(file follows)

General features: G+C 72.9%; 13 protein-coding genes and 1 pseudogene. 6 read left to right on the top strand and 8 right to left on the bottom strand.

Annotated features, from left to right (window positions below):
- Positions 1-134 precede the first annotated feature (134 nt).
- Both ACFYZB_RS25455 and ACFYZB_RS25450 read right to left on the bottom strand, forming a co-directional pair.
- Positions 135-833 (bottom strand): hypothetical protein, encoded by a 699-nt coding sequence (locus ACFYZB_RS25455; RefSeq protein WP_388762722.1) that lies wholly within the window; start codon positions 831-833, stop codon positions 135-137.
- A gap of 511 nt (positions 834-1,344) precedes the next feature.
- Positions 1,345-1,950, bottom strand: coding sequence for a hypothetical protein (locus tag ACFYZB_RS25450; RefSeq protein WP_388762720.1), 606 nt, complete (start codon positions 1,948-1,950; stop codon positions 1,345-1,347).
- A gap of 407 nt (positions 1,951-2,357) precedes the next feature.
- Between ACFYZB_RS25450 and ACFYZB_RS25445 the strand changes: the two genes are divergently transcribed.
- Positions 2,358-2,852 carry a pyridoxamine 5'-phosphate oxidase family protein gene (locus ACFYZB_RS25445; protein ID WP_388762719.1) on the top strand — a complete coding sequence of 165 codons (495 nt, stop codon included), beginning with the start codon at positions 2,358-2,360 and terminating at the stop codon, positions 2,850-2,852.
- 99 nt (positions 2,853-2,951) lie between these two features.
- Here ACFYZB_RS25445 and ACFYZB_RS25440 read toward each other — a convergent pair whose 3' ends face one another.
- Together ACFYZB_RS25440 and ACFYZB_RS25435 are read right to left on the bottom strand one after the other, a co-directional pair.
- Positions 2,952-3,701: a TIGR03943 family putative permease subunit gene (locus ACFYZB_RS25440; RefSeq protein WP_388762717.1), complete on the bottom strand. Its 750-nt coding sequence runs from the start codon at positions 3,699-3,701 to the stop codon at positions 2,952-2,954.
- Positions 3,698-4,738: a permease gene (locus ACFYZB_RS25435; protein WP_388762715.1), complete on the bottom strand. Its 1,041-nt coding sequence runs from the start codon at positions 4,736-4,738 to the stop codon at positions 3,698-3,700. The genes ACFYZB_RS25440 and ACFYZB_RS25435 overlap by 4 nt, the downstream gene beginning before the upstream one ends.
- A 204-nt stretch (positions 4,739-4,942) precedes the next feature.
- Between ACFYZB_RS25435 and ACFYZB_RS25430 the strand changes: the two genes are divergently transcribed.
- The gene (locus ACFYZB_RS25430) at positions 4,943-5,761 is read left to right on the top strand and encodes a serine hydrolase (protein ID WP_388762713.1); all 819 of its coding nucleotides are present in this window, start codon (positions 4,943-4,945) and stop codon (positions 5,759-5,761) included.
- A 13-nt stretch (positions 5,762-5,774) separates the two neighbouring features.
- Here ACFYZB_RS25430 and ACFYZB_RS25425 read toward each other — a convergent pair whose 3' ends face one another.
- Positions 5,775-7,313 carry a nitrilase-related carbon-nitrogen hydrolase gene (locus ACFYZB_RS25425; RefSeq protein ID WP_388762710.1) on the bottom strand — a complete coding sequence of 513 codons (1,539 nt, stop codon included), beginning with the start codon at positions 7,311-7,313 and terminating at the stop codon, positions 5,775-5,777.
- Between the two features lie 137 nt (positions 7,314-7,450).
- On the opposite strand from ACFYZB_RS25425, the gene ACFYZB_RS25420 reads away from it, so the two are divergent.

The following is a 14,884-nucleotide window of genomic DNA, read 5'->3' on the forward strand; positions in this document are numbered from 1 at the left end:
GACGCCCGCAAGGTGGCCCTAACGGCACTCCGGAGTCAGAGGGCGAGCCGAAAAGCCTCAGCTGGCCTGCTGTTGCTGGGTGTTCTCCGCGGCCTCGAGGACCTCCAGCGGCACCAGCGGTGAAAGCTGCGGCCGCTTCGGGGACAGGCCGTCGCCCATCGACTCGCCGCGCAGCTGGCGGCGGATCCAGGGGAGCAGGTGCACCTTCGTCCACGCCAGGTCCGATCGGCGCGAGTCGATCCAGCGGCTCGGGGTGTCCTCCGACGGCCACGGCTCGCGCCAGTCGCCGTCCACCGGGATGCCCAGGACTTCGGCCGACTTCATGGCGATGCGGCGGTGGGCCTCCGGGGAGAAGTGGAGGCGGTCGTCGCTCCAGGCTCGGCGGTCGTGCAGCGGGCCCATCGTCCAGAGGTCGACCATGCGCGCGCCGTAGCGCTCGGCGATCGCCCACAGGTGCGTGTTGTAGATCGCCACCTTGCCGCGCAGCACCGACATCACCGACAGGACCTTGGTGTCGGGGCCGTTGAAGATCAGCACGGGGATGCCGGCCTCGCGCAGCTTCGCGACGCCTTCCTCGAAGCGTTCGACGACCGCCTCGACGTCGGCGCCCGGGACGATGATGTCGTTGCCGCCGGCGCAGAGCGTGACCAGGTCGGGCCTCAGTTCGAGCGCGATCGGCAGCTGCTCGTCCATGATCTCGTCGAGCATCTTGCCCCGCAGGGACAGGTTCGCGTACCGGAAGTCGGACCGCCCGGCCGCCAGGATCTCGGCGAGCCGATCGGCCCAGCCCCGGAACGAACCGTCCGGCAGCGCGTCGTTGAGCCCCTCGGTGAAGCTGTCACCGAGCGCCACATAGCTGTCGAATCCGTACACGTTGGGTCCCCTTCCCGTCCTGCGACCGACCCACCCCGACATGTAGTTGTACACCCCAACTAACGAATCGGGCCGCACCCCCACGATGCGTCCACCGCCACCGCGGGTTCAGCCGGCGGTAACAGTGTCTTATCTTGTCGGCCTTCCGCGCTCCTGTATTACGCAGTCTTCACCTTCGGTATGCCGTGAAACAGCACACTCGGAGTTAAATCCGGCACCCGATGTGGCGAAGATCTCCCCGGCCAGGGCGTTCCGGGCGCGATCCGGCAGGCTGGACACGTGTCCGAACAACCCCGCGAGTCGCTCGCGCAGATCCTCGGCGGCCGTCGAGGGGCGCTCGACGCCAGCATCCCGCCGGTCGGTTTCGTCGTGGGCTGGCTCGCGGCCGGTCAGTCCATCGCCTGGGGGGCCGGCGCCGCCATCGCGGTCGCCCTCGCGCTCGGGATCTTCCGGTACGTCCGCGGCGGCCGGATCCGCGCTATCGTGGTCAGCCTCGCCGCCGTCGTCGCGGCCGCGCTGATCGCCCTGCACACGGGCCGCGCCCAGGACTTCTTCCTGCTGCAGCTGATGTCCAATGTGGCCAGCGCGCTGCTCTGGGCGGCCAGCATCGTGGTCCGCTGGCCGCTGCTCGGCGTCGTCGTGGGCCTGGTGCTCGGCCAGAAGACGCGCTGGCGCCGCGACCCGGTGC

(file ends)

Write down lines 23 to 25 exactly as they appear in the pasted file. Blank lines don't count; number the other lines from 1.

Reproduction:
- On the opposite strand from ACFYZB_RS25425, the gene ACFYZB_RS25420 reads away from it, so the two are divergent.

The following is a 14,884-nucleotide window of genomic DNA, read 5'->3' on the forward strand; positions in this document are numbered from 1 at the left end:
GACGCCCGCAAGGTGGCCCTAACGGCACTCCGGAGTCAGAGGGCGAGCCGAAAAGCCTCAGCTGGCCTGCTGTTGCTGGGTGTTCTCCGCGGCCTCGAGGACCTCCAGCGGCACCAGCGGTGAAAGCTGCGGCCGCTTCGGGGACAGGCCGTCGCCCATCGACTCGCCGCGCAGCTGGCGGCGGATCCAGGGGAGCAGGTGCACCTTCGTCCACGCCAGGTCCGATCGGCGCGAGTCGATCCAGCGGCTCGGGGTGTCCTCCGACGGCCACGGCTCGCGCCAGTCGCCGTCCACCGGGATGCCCAGGACTTCGGCCGACTTCATGGCGATGCGGCGGTGGGCCTCCGGGGAGAAGTGGAGGCGGTCGTCGCTCCAGGCTCGGCGGTCGTGCAGCGGGCCCATCGTCCAGAGGTCGACCATGCGCGCGCCGTAGCGCTCGGCGATCGCCCACAGGTGCGTGTTGTAGATCGCCACCTTGCCGCGCAGCACCGACATCACCGACAGGACCTTGGTGTCGGGGCCGTTGAAGATCAGCACGGGGATGCCGGCCTCGCGCAGCTTCGCGACGCCTTCCTCGAAGCGTTCGACGACCGCCTCGACGTCGGCGCCCGGGACGATGATGTCGTTGCCGCCGGCGCAGAGCGTGACCAGGTCGGGCCTCAGTTCGAGCGCGATCGGCAGCTGCTCGTCCATGATCTCGTCGAGCATCTTGCCCCGCAGGGACAGGTTCGCGTACCGGAAGTCGGACCGCCCGGCCGCCAGGATCTCGGCGAGCCGATCGGCCCAGCCCCGGAACGAACCGTCCGGCAGCGCGTCGTTGAGCCCCTCGGTGAAGCTGTCACCGAGCGCCACATAGCTGTCGAATCCGTACACGTTGGGTCCCCTTCCCGTCCTGCGACCGACCCACCCCGACATGTAGTTGTACACCCCAACTAACGAATCGGGCCGCACCCCCACGATGCGTCCACCGCCACCGCGGGTTCAGCCGGCGGTAACAGTGTCTTATCTTGTCGGCCTTCCGCGCTCCTGTATTACGCAGTCTTCACCTTCGGTATGCCGTGAAACAGCACACTCGGAGTTAAATCCGGCACCCGATGTGGCGAAGATCTCCCCGGCCAGGGCGTTCCGGGCGCGATCCGGCAGGCTGGACACGTGTCCGAACAACCCCGCGAGTCGCTCGCGCAGATCCTCGGCGGCCGTCGAGGGGCGCTCGACGCCAGCATCCCGCCGGTCGGTTTCGTCGTGGGCTGGCTCGCGGCCGGTCAGTCCATCGCCTGGGGGGCCGGCGCCGCCATCGCGGTCGCCCTCGCGCTCGGGATCTTCCGGTACGTCCGCGGCGGCCGGATCCGCGCTATCGTGGTCAGCCTCGCCGCCGTCGTCGCGGCCGCGCTGATCGCCCTGCACACGGGCCGCGCCCAGGACTTCTTCCTGCTGCAGCTGATGTCCAATGTGGCCAGCGCGCTGCTCTGGGCGGCCAGCATCGTGGTCCGCTGGCCGCTGCTCGGCGTCGTCGTGGGCCTGGTGCTCGGCCAGAAGACGCGCTGGCGCCGCGACCCGGTGC